We’re nearing a holiday, here in the Northwoods. While most of the country calls it Thanksgiving, it’s known around here as “gun season”. In the next month, a good number of us will take aim and fire. Will we hit the mark? We’ll see, won’t we?
Luke 19.1-10 is an account about a man who never misses. Only, this man, the Lord Jesus Himself, aims to bring about new life for others, even as He prepares to give up His own life.
Jesus seeks Zaccheus (:1-7)
When Jesus enters Jerusalem, we’re told He’s “passing through” (:1). Whether He intends to stay or not is for Him alone to know. Since His overall mission, that includes death and resurrection, mystifies His disciples (8.34), His seeking of the sinner Zaccheus will likewise confuse His disciples.
In verses 2-4 we meet Zaccheus, along the road Jesus is walking. Yes, he’s short, ” … a wee little man.” But we need to check ourselves from thinking that we fully understand this account, just because we can sing the children’s song. Like a great epic (think C.S. Lewis’ Narnia), there’s a surface level to this story that children can grasp, but there’s also a deep level that puzzles even thoughtful adults.
Luke describes Zaccheus further. We’re told he’s a “chief tax collector.” In other words, he’s rich. We’re told that he was … seeking to see who Jesus was. This means he wants more of Jesus. And, as we know, we’re told that Zaccheus is short. This is why he runs ahead to climb the low, sprawling sycamore tree. He’s putting himself in the right place to encounter Jesus.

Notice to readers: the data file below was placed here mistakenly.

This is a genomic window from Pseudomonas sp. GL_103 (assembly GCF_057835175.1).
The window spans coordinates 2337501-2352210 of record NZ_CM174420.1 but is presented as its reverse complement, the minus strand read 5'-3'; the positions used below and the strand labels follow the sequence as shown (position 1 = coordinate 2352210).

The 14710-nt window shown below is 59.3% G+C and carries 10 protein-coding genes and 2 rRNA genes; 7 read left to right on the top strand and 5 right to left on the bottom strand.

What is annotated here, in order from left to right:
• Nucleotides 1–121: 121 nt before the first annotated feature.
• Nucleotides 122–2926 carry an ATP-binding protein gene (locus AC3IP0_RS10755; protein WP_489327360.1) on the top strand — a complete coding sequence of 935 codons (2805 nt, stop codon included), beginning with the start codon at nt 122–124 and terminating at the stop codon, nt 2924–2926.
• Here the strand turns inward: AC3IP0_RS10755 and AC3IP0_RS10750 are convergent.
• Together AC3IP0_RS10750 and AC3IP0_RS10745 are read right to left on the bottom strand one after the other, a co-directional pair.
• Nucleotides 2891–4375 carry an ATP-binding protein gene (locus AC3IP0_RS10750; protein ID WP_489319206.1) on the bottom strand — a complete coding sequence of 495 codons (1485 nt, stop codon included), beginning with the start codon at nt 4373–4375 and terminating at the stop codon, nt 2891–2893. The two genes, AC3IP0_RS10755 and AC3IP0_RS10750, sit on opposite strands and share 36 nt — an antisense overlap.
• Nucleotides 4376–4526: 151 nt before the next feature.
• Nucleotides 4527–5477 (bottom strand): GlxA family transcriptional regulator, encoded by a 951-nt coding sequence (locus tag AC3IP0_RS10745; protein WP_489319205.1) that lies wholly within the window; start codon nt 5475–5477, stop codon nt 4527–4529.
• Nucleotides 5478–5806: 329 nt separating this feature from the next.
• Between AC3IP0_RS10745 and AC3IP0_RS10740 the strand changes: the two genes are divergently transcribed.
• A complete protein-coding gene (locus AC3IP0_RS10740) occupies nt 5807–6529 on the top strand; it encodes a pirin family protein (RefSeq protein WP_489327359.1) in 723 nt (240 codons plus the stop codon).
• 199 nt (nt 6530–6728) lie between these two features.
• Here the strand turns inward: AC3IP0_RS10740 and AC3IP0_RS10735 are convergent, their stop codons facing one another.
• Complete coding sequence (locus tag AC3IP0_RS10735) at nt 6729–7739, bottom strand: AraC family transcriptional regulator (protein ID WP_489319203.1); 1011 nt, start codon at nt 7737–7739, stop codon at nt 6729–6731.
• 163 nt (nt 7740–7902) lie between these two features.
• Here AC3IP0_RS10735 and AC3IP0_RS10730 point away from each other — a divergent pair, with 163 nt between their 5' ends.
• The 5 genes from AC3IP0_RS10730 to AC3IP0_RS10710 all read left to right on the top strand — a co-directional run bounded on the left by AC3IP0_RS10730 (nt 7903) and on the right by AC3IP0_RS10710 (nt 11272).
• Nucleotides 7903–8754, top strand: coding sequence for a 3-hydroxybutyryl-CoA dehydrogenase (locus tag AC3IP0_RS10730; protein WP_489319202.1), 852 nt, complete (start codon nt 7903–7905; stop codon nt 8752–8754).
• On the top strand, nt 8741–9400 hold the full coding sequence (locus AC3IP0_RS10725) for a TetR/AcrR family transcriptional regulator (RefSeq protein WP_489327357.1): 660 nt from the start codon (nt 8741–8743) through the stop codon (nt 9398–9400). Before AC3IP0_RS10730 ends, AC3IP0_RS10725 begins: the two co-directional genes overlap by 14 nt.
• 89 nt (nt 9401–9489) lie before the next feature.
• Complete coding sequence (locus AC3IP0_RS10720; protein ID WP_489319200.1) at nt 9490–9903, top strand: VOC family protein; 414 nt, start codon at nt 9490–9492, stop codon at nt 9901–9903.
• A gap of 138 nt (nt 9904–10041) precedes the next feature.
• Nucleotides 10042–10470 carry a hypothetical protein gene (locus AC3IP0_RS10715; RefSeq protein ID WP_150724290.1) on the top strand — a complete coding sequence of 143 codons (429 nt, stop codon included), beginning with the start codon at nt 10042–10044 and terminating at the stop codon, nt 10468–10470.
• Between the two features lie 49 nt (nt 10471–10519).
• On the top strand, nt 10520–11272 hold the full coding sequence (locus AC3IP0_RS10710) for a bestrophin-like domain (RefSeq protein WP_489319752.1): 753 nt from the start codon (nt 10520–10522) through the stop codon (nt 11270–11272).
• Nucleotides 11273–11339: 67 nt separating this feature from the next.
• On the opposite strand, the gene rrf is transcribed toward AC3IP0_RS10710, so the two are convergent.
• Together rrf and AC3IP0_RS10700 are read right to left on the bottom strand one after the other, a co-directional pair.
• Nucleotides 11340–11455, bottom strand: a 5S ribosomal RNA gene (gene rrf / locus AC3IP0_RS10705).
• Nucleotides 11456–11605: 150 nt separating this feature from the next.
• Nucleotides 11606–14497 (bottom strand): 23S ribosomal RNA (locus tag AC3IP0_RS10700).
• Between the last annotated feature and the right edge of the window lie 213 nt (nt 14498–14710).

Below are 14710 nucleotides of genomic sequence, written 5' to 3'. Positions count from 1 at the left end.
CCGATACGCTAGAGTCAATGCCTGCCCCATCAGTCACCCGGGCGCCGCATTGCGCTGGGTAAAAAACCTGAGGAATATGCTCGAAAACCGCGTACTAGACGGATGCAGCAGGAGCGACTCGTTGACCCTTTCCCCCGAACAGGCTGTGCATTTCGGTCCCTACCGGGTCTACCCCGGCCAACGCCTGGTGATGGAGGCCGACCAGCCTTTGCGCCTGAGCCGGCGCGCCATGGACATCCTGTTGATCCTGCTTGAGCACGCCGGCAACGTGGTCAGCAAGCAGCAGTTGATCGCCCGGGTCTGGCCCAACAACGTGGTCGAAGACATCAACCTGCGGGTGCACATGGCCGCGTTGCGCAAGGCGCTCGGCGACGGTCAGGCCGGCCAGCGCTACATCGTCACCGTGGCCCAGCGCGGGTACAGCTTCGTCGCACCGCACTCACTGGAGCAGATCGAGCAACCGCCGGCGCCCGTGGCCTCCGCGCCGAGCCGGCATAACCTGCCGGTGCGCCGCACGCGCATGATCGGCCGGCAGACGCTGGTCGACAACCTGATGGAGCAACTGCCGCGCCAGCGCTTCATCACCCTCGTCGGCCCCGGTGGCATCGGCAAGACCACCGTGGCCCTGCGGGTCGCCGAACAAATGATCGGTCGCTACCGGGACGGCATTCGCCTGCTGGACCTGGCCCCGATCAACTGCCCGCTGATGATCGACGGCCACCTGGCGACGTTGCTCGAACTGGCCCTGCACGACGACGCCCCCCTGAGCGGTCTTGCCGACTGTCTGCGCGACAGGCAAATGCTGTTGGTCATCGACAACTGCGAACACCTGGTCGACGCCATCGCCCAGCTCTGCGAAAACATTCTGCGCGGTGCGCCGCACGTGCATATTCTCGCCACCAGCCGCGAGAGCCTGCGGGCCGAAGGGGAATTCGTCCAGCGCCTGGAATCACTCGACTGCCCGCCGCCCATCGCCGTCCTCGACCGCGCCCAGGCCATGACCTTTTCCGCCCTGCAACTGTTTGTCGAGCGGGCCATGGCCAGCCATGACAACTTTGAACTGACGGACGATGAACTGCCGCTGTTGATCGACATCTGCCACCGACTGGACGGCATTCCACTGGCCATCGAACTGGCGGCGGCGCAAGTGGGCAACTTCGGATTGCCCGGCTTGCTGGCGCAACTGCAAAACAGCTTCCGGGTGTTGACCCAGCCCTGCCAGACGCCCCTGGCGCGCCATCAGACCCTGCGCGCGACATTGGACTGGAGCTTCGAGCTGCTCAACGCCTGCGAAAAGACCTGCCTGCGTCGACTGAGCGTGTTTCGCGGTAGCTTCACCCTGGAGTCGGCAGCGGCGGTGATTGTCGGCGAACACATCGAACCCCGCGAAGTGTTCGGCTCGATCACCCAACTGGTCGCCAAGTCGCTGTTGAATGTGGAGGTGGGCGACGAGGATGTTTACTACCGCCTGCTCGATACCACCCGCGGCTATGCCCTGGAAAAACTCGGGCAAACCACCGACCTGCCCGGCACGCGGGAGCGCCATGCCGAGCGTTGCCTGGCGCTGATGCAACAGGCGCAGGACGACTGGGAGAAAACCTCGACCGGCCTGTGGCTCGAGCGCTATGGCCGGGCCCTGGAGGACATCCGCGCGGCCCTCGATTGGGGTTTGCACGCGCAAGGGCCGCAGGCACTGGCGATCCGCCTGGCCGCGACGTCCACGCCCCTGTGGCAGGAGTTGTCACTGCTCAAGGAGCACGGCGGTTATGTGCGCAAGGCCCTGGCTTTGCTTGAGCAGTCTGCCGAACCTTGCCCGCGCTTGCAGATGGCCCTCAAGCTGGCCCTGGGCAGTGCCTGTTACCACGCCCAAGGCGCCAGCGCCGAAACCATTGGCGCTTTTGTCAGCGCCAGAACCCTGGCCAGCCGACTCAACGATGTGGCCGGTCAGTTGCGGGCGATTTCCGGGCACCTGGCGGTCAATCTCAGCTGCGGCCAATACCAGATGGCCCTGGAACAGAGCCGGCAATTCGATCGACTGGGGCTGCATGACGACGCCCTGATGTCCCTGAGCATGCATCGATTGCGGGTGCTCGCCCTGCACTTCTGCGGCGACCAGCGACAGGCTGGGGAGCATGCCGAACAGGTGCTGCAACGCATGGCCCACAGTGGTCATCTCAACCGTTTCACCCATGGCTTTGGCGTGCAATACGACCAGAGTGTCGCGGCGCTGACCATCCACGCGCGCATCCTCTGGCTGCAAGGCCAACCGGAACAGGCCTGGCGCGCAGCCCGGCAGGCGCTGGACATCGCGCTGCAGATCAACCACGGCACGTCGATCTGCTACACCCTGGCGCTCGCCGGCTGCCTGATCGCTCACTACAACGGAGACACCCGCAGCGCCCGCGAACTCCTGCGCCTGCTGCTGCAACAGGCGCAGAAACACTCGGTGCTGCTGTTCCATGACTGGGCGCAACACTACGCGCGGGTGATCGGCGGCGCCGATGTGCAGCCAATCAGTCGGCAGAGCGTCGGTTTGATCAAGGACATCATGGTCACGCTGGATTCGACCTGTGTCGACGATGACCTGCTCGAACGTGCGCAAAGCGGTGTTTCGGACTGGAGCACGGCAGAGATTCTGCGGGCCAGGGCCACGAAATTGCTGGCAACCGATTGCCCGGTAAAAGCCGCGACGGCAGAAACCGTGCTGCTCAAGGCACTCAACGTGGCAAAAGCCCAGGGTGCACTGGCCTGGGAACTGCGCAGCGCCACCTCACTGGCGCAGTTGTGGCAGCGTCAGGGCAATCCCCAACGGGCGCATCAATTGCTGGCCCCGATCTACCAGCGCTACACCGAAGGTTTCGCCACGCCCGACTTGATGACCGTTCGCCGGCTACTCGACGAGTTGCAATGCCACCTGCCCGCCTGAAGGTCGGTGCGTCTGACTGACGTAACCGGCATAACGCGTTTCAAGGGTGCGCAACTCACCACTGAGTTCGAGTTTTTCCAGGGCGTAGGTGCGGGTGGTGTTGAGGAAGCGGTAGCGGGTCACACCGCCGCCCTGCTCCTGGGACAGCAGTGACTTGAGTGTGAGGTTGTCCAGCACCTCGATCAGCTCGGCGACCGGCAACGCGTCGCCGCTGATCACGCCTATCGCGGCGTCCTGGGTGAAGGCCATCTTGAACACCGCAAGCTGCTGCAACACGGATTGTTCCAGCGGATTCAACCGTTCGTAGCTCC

You know the story. When Jesus comes under the tree, Jesus has got His man. Zaccheus, hurry and come down, for I must stay at your house today (:5). Appropriately so, this is the high point of the children’s song, where all the children, quoting Jesus, shout, “You come down!”
Notice, Jesus is in full control here. With all the people around who need the Savior, Jesus chooses his own host and calls out Zaccheus, who hurries and receives Jesus joyfully (:6).
Jesus seeks and restores the lost (:8-10).
Next, there’s a time gap, between verses 7 and 8. Zaccheus hosts Jesus. They recline together at table. Probably, Jesus talks about Himself, the Son of Man, and the Kingdom of God. Somewhere in there, Zaccheus is saved.
When we come to verse 8, Zaccheus springs to his feet with resolve. Behold, LORD, the half of my goods I give to the poor. Contrast Zaccheus here with the Rich Ruler of 18.18-30. That man passed on Jesus, because he valued his wealth more than the Savior. Zaccheus, now that he has Jesus, has everything he needs. And now that he has Jesus, his attitude toward everything else becomes an expression of his new identity as a disciple.
And if I have defrauded anyone of anything, I restore it fourfold, he goes on (:8b). Where does he get his numbers? Well, in the Old Testament (Ex 22), thieves were to restore 4 times what they’d stolen. Zaccheus becomes a model of redemption. Even as he is redeemed, he’ll now make restitution for what he’s taken. Jesus declares Zaccheus “saved”: Today salvation has come to this house, since he also is a son of Abraham (:9).
Notice that Jesus doesn’t declare Zaccheus a good law-keeper. And Jesus is not interested in the restoration of Zaccheus’ stuff. Jesus is interested in the restoration of Zaccheus. Then, Jesus connects Zaccheus’ restoration to His own mission: For the Son of Man came to seek and to save the lost (:10). Sure, Zaccheus climbed the tree, received Jesus joyfully, and responded rightly in repentance. But, Zaccheus isn’t the hero of the story.
Jesus is the hero of the story! And, when Jesus seeks a man, woman or child, He doesn’t just have a license to hunt. (Jesus’ seeking isn’t the kind of seeking we do when we don’t know what we’re looking for.) Jesus always gets his man, his woman, or His child. Jesus never misses.
As we’ll come to know more fully at the revelation of the apostles in the New Testament, Jesus’ mission to Jerusalem is all about securing the salvation of all those who will believe and respond to His call.